The opinion of the court was delivered by: SHAPIRO
Plaintiffs, Wanda and Joseph Schmidt, are citizens of the Commonwealth of Pennsylvania. Leader Dogs, a non-profit organization incorporated in Michigan, provides training and guide dogs free of charge to qualified blind applicants. Mrs. Schmidt travelled to Rochester, Michigan in June, 1979 to attend one of defendant's four-week training programs. Mrs. Schmidt's application had been sponsored by the Northampton Township (Pennsylvania) Lions Club. Plaintiffs allege that in the course of this training, Mrs. Schmidt fell, injured both feet, and was negligently treated at Leader Dogs' infirmary and a nearby hospital. Complaint, para. 18.
Plaintiffs originally brought actions in federal courts in Pennsylvania and Michigan against Leader Dogs, the hospital to which Mrs. Schmidt was taken, and the physician and radiologist who treated her there.*However, in this action plaintiffs subsequently consented to dismiss all defendants other than Leader Dogs for lack of personal jurisdiction here; therefore, plaintiffs seek to maintain an action against all the original defendants in Michigan and against Leader Dogs alone in Pennsylvania. Counts I and V of plaintiffs' Complaint assert tort claims against Leader Dogs; Counts IX and X allege a breach of a contract between Leader Dogs and the Northampton Township Lions Club for the benefit of Mrs. Schmidt.
Leader Dogs, since its incorporation in 1939, has trained students from most states and from several foreign countries, but its training facilities have always been in Michigan only. Defendant's Answers to Plaintiffs' Interrogatories, Second Set, Nos. 2-3. Of its 3,753 graduates, three hundred have come from Pennsylvania (slightly under eight percent of the total number), Id., Nos. 40-41; 161 are still alive and residing in Pennsylvania, and remain subject to contractual obligations assumed on receiving leader dogs. Defendant's Amended Answers to Plaintiffs' Interrogatories, Second Set, No. 78. These contracts were executed in Michigan. Id.
The standard conditions for obtaining a dog prohibit mistreating the dog, breeding it, having it sterilized, or using it to guide persons other than its owner. A dog must be returned to defendant upon death of its owner. See, Affidavit of Robert Burke, Exhibit "A" ("Transfer of Title and Placement Agreement"). Other than the contract regarding each of the leader dogs, defendant's contact with a program graduate is limited to an annual Christmas card and counselling at the graduate's request. Defendant's Answers, supra, Nos. 61; 13, 58.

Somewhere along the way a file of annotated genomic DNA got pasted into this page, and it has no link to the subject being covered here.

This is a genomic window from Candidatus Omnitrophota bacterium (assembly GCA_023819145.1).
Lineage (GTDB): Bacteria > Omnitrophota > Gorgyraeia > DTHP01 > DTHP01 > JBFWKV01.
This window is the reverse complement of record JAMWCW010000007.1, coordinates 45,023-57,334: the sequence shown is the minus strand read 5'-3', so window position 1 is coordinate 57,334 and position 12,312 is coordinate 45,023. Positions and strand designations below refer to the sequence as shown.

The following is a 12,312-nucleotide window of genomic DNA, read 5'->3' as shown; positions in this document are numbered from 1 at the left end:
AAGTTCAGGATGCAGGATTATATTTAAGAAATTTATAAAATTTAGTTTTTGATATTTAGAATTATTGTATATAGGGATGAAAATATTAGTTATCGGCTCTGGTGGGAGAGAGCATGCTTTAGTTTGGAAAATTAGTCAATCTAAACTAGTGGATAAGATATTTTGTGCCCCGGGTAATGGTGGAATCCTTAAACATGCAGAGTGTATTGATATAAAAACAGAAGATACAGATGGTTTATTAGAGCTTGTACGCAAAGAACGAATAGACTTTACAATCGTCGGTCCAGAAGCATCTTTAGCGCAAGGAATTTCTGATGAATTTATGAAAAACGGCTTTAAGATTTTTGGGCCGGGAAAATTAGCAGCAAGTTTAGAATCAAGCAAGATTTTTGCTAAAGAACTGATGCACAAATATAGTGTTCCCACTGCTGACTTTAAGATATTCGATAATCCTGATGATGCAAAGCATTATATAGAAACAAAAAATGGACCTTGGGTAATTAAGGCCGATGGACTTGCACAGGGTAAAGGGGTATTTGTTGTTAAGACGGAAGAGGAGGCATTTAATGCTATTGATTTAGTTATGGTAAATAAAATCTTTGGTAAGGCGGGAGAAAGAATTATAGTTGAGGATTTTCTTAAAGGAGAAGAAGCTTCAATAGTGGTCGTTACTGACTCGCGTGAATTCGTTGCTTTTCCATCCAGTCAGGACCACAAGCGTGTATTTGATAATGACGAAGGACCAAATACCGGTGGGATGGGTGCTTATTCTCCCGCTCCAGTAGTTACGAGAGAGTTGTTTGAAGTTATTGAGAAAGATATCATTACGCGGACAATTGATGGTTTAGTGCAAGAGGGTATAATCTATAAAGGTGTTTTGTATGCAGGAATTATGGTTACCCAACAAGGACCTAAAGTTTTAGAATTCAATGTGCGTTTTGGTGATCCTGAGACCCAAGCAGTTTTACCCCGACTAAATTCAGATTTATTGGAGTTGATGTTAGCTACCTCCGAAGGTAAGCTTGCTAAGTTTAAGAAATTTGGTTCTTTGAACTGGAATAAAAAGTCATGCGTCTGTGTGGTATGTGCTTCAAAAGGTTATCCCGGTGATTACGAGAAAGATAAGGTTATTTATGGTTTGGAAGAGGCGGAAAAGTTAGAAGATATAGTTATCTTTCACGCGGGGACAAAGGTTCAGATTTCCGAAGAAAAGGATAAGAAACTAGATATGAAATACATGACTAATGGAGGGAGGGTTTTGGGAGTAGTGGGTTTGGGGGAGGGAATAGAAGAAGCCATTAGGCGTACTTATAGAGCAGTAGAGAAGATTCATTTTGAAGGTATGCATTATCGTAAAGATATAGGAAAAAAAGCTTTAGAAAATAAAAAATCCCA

Lions clubs have contributed financial support to defendant and have solicited applicants for leader dogs in Pennsylvania. See, Defendant's Answers, supra, No. 37. For the last five fiscal years, Pennsylvania clubs have contributed over $100,000 annually to defendant's general operating fund, id. ; the record does not disclose defendant's total budget. Defendant has no contractual obligations to the Lions clubs, but it entertains club officials at its Michigan facility and provides local clubs with speakers or other information upon request. Id., Nos. 63(d), 64(d). Leader Dogs also sends copies of correspondence with applicants to Lions Club sponsors, Defendant's Amended Answers, supra, No. 47 (copies of correspondence attached), and relies on Lions Club sponsors to assist graduates in returning dogs when necessary, see, Affidavit of Jeannette Susan Howells.
Defendant has not paid for advertising in this state but seeks radio broadcast of unpaid public service announcements. Defendant has mailed taped messages for this purpose to 177 radio stations in Pennsylvania in the last five years, but whether these messages have been broadcast and, if so, with what frequency, is unknown. Defendant's Amended Answers, supra, No. 74(d).
Plaintiffs claim jurisdiction over Leader Dogs under the Pennsylvania long-arm statute which may be applied in accordance with Fed.R.Civ.P. 4(e) so long as consistent with "traditional notions of fair play and substantial justice." International Shoe Co. v. Washington, 326 U.S. 310, 316, 90 L. Ed. 95, 66 S. Ct. 154 (1945); see, Koenig v. International Brotherhood of Boilermakers, 284 Pa. Super. 558, 566, 426 A.2d 635, 639 (1980).
In determining whether long-arm jurisdiction may be exercised in a particular case, we must follow a two-step process. First, we determine whether the cause of action arises from defendant's activities within the forum state. If so, under 42 Pa. C.S.A. § 5322, plaintiff need show only minimum contacts of the defendant with the forum. Id, § 5322(b); see, Schwilm v. Holbrook, 661 F.2d 12, 14 (3d Cir. 1981); Union National Bank of Pittsburgh v. L.D. Pankey Institute, 284 Pa. Super. 537, 542, 426 A.2d 624, 627 (1980). Pennsylvania case law evaluates minimum contacts under the three-part test formulated in Proctor & Schwartz, Inc. v. Cleveland Lumber Co., 228 Pa. Super. 12, 19, 323 A.2d 11, 15 (1974). Second, if the claim is not forum-related, plaintiffs must show that the defendant corporation carries on "a continuous and systematic part of its general business within this Commonwealth." 42 Pa. C.S.A. § 5301(a)(2)(iii); see, Schwilm, supra at 14; Union National Bank, 284 Pa. Super. at 542, 426 A.2d at 627; Goff v. Armbrecht Motor Truck Sales, Inc., 284 Pa. Super. 544, 549, 426 A.2d 628, 630 (1980); Koenig, 284 Pa. Super. at 568, 426 A.2d at 640.
Plaintiffs' tort and contract claims do not arise from defendants activities in this forum. Plaintiffs admit that the cause of action arose in Michigan; Plaintiffs' Reply to Defendant's Motion to Transfer, para. 3. Indeed, their tort claims assert that Mrs. Schmidt's injury was the proximate result of Leader Dogs' negligence while under its care in Michigan. Complaint, Counts I and V. Any pain and suffering experienced by Mrs. Schmidt after her return to Pennsylvania also would not constitute ...